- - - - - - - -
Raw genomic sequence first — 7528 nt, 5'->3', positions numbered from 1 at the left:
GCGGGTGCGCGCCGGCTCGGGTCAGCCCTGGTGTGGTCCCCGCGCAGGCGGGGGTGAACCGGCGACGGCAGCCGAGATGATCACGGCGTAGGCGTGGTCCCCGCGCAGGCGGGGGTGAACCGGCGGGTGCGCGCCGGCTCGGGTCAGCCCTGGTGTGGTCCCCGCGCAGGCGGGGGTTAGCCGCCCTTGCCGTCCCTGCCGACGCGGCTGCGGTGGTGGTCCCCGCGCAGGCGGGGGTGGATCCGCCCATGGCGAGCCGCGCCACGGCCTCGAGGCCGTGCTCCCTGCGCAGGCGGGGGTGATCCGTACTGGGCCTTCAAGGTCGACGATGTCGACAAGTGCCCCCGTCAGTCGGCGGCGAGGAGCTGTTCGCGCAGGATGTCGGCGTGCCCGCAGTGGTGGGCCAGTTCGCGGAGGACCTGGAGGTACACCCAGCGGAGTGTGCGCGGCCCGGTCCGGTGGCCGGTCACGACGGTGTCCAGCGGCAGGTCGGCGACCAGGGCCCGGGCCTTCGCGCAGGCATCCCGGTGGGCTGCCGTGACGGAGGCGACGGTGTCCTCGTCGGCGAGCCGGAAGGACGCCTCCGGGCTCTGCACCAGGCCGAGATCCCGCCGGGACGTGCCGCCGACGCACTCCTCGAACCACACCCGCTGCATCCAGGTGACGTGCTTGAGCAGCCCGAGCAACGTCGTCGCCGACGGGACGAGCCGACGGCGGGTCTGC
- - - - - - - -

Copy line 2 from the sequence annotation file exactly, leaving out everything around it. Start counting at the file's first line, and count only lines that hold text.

GCGGGTGCGCGCCGGCTCGGGTCAGCCCTGGTGTGGTCCCCGCGCAGGCGGGGGTGAACCGGCGACGGCAGCCGAGATGATCACGGCGTAGGCGTGGTCCCCGCGCAGGCGGGGGTGAACCGGCGGGTGCGCGCCGGCTCGGGTCAGCCCTGGTGTGGTCCCCGCGCAGGCGGGGGTTAGCCGCCCTTGCCGTCCCTGCCGACGCGGCTGCGGTGGTGGTCCCCGCGCAGGCGGGGGTGGATCCGCCCATGGCGAGCCGCGCCACGGCCTCGAGGCCGTGCTCCCTGCGCAGGCGGGGGTGATCCGTACTGGGCCTTCAAGGTCGACGATGTCGACAAGTGCCCCCGTCAGTCGGCGGCGAGGAGCTGTTCGCGCAGGATGTCGGCGTGCCCGCAGTGGTGGGCCAGTTCGCGGAGGACCTGGAGGTACACCCAGCGGAGTGTGCGCGGCCCGGTCCGGTGGCCGGTCACGACGGTGTCCAGCGGCAGGTCGGCGACCAGGGCCCGGGCCTTCGCGCAGGCATCCCGGTGGGCTGCCGTGACGGAGGCGACGGTGTCCTCGTCGGCGAGCCGGAAGGACGCCTCCGGGCTCTGCACCAGGCCGAGATCCCGCCGGGACGTGCCGCCGACGCACTCCTCGAACCACACCCGCTGCATCCAGGTGACGTGCTTGAGCAGCCCGAGCAACGTCGTCGCCGACGGGACGAGCCGACGGCGGGTCTGC